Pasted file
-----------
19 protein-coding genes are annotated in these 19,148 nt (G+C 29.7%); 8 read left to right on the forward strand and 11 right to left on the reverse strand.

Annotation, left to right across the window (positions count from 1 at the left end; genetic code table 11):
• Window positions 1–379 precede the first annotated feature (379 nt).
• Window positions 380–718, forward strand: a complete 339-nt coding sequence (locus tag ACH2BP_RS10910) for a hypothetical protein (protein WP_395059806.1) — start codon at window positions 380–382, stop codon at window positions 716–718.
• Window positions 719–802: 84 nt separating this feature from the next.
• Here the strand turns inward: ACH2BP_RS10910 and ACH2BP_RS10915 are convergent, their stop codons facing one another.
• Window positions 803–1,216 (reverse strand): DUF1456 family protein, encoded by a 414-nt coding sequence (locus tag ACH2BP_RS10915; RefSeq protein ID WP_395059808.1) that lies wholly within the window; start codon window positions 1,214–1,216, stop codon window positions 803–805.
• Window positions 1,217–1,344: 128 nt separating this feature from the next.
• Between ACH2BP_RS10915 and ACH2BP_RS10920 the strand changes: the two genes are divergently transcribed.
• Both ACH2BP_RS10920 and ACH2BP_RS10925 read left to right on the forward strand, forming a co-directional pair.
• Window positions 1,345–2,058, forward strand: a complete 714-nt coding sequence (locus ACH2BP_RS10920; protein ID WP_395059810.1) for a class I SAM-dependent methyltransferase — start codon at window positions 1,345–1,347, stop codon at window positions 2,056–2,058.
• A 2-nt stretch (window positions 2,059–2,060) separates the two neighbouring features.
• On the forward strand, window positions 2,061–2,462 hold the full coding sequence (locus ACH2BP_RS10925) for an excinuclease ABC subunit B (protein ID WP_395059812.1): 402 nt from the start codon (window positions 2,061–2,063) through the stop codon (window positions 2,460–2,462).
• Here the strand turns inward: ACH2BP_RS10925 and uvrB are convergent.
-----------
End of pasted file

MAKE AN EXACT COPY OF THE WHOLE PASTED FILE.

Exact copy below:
19 protein-coding genes are annotated in these 19,148 nt (G+C 29.7%); 8 read left to right on the forward strand and 11 right to left on the reverse strand.

Annotation, left to right across the window (positions count from 1 at the left end; genetic code table 11):
• Window positions 1–379 precede the first annotated feature (379 nt).
• Window positions 380–718, forward strand: a complete 339-nt coding sequence (locus tag ACH2BP_RS10910) for a hypothetical protein (protein WP_395059806.1) — start codon at window positions 380–382, stop codon at window positions 716–718.
• Window positions 719–802: 84 nt separating this feature from the next.
• Here the strand turns inward: ACH2BP_RS10910 and ACH2BP_RS10915 are convergent, their stop codons facing one another.
• Window positions 803–1,216 (reverse strand): DUF1456 family protein, encoded by a 414-nt coding sequence (locus tag ACH2BP_RS10915; RefSeq protein ID WP_395059808.1) that lies wholly within the window; start codon window positions 1,214–1,216, stop codon window positions 803–805.
• Window positions 1,217–1,344: 128 nt separating this feature from the next.
• Between ACH2BP_RS10915 and ACH2BP_RS10920 the strand changes: the two genes are divergently transcribed.
• Both ACH2BP_RS10920 and ACH2BP_RS10925 read left to right on the forward strand, forming a co-directional pair.
• Window positions 1,345–2,058, forward strand: a complete 714-nt coding sequence (locus ACH2BP_RS10920; protein ID WP_395059810.1) for a class I SAM-dependent methyltransferase — start codon at window positions 1,345–1,347, stop codon at window positions 2,056–2,058.
• A 2-nt stretch (window positions 2,059–2,060) separates the two neighbouring features.
• On the forward strand, window positions 2,061–2,462 hold the full coding sequence (locus ACH2BP_RS10925) for an excinuclease ABC subunit B (protein ID WP_395059812.1): 402 nt from the start codon (window positions 2,061–2,063) through the stop codon (window positions 2,460–2,462).
• Here the strand turns inward: ACH2BP_RS10925 and uvrB are convergent.